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The Oxford Companion to the Year: An Exploration of Calendar Customs and Time-Reckoning [Hardcover]

by Bonnie Blackburn, Leofranc Holford-Strevens
4.6 out of 5 stars  See all reviews (5 customer reviews)

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Book Description

December 1999 0192142313 978-0192142313 0
What are the halcyon days? On what date do the dog days begin? What is Hansel Monday? How do Chinese, Muslim, Mesoamerican, Jewish, and Babylonian calendars differ from Christian calendars? The answers to these and hundreds of other intriguing questions about the way humans have marked and measured time over the millennia can be found in The Oxford Companion to the Year.
The desire to set aside certain periods of time to mark their significance is a transhistorical, transcultural phenomena. Virtually all cultures have marked special days or periods: the feast day of a saint, the celebration of a historical event, the turning of a season, a period of fasting, the birthday of an important historical figure. Around these days a rich body of traditions, beliefs, and superstitions have grown up, many of them only half-remembered today. Now, for the first time, Bonnie Blackburn and Leofranc Holford-Strevens combine this body of knowledge with a wide-ranging survey of calendars across cultures in an authoritative and engaging one-volume reference work. The first section of The Oxford Companion to the Year is a day-by-day survey of the calendar year, revealing the history, literature, legend, and lore associated with each season, month, and day. The second part provides a broader study of time-reckoning: historical and modern calendars, religious and civil, are explained, with handy tables for the conversion of dates between various systems and a helpful index to facilitate speedy reference.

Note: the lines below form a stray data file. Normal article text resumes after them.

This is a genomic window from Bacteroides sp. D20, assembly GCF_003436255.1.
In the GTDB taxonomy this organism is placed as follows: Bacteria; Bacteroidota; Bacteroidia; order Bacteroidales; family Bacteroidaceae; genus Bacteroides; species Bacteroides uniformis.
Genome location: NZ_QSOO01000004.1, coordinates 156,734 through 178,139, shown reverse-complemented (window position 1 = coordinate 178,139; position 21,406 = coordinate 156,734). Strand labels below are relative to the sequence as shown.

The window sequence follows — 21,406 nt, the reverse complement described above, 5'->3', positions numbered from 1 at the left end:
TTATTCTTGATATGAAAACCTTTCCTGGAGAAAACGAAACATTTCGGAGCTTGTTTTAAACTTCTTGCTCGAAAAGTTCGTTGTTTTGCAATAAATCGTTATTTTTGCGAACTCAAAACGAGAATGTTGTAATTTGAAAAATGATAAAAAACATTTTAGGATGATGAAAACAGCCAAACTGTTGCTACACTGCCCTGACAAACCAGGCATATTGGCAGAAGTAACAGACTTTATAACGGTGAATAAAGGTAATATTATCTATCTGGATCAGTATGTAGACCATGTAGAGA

The Oxford Companion to the Year is a unique and uniquely delightful reference source, an indispensable aid for all historians and antiquarians, and a rich mine of information and inspiration for browsers.

Editorial Reviews Review

The Oxford Companion to the Year is one of those splendid volumes that should have a permanent place in every personal reference library, next to a well-thumbed Brewer's.

The main body of the book gives a huge amount of historical and folkloric information on every day of the year (including, yes, February 30, which has happened three times); the days of the week, months and seasons; and the major feast days and festivals in a wide variety of different cultures. This is the section that most readers will find the most fascinating; its 658 pages provide endless browsing.